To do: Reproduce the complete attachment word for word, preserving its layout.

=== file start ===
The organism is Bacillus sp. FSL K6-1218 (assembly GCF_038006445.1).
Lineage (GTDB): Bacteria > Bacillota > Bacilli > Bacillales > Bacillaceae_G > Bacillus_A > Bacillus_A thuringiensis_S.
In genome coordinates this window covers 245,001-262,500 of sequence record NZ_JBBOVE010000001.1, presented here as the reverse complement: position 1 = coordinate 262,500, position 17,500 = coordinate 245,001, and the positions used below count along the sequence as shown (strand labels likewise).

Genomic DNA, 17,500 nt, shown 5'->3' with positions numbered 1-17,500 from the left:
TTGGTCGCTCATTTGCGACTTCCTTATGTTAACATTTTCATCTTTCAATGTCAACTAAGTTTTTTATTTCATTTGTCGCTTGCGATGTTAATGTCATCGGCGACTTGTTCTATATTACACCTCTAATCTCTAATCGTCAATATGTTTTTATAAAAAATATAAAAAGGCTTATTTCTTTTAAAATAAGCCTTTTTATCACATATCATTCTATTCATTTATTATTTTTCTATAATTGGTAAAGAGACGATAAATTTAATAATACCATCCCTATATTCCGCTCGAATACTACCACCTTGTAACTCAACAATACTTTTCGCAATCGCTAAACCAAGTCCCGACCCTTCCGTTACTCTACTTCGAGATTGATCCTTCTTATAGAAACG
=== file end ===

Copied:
The organism is Bacillus sp. FSL K6-1218 (assembly GCF_038006445.1).
Lineage (GTDB): Bacteria > Bacillota > Bacilli > Bacillales > Bacillaceae_G > Bacillus_A > Bacillus_A thuringiensis_S.
In genome coordinates this window covers 245,001-262,500 of sequence record NZ_JBBOVE010000001.1, presented here as the reverse complement: position 1 = coordinate 262,500, position 17,500 = coordinate 245,001, and the positions used below count along the sequence as shown (strand labels likewise).

Genomic DNA, 17,500 nt, shown 5'->3' with positions numbered 1-17,500 from the left:
TTGGTCGCTCATTTGCGACTTCCTTATGTTAACATTTTCATCTTTCAATGTCAACTAAGTTTTTTATTTCATTTGTCGCTTGCGATGTTAATGTCATCGGCGACTTGTTCTATATTACACCTCTAATCTCTAATCGTCAATATGTTTTTATAAAAAATATAAAAAGGCTTATTTCTTTTAAAATAAGCCTTTTTATCACATATCATTCTATTCATTTATTATTTTTCTATAATTGGTAAAGAGACGATAAATTTAATAATACCATCCCTATATTCCGCTCGAATACTACCACCTTGTAACTCAACAATACTTTTCGCAATCGCTAAACCAAGTCCCGACCCTTCCGTTACTCTACTTCGAGATTGATCCTTCTTATAGAAACG